With Friends Like These...
For real perspective, a little quiz:
Off the top of your head and in three minutes (no research in books, liner notes, the Internet, etc.), name as many important non-musicians as you can who had a truly meaningful influence on Jazz prior to 1950. (Pause) My guess is that unless you have an extremely overloaded knowledge of Jazz history, very few of you will be able to name more than two or three, if that. Now do the same with musicians. (Pause) I bet they shot out like bullets from an Uzi, and that you could go on for another five minutes at the same pace.
And that's the way it's supposed to be.
Producers, presenters, clubowners, managers, agents, record business executives, and the vast majority of writers are nothing but functionaries and facilitators for the truly essential component of this art form - the musicians. You're not supposed to know who we are. We are supposed to be behind the scenes and stay there. Occasionally (and very rarely), an Alfred Lion, a Rudy Van Gelder, a Norman Granz, a Nat Hentoff emerge and make a mark that is truly meaningful. That's because they did (do) their jobs out of love and for the joys and satisfaction intrinsically entailed; not for the sake of their own aggrandizement.
We have become a culture of starfuckers and if we can't reach the stars we want, we'll manufacture the ones we can. When it comes to the Paris Hiltons, Jessica Simpsons and Regis Philbins of popular culture, it's an old story. But when it occurs in the domain that is supposed to be built upon the legacies of John Coltrane, Duke Ellington, Charlie Parker and Miles Davis, it is a shameful travesty.
Musicians have never ruled the economic strata of Jazz, but until recently, they did control the music. Now they've lost even that. And the only way they're going to get it back is for musicians, their representatives and the truly committed advocates to throw the phonies, poseurs and related weasels out of the house and into the gutters where they belong.
If that means losing the extremely rare, high paying gig, so be it. If that means ostracizing an anointed mediocrity who's being rammed down the throats of an indifferent, ignorant public, so be it. If it means calling out some cheap hustlers who cover their fat asses with an oversized race card, see it for the deuce it really is and call them on it. If some arrogant junior George Wein, who wouldn't know A flat from B cool, tries to force you into some arbitrary context, contrived collaboration or sit-up-and-beg posture, get into his or her face like Mingus, Miles or Betty would have. There is no Jazz business without Jazz musicians; and even more importantly, there will be no Jazz future unless today's musicians are ready to bring the same level of commitment, pride and power to the table that the great members of the Pantheon brought in the past. That means that they need to bring back Truth into the music and into the entire domain in which it's created. Whatever the cost will be, it cannot be as great as the cost is going to be if things continue the way they are going now.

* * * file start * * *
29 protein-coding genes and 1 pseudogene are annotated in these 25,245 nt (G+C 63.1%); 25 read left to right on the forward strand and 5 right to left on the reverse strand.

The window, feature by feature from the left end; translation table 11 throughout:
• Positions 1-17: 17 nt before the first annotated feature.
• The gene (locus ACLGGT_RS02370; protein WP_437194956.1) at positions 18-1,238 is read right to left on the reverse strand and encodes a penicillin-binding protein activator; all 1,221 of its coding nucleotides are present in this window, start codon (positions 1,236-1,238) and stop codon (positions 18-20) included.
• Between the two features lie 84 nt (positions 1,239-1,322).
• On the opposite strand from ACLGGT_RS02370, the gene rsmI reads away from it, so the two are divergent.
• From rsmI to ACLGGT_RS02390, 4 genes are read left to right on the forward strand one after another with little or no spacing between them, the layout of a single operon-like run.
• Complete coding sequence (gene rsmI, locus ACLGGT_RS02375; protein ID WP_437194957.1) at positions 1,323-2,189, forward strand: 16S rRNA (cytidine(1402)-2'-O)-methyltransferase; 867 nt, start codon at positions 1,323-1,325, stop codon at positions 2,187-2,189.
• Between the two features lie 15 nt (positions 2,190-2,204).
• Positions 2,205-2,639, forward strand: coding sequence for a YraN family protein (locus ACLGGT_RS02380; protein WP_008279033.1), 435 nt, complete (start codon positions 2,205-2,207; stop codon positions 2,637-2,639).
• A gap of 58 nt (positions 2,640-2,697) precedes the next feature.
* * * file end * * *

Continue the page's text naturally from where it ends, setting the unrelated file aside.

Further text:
I keep hearing that the things I've been saying here in these writings are the same things that musicians have been saying privately and behind closed doors for decades. It's time that they start saying them out in the open.
I'm guessing that 'round about now some of you think I've answered the question as to why I was left out of the process when the recent initiatives were being developed (when the loot was being divvied up would be a more appropriate description).
After all, who would want a muthafucka with an attitude like mine at the table. In fact, one particular professional actually told me recently that it was the hardcore things I write that have kept me out of the process. My response to him was "you mean that I was left out of these initiative sessions in the mid to late '80s because they knew I was going to start writing these pieces in the late '90s?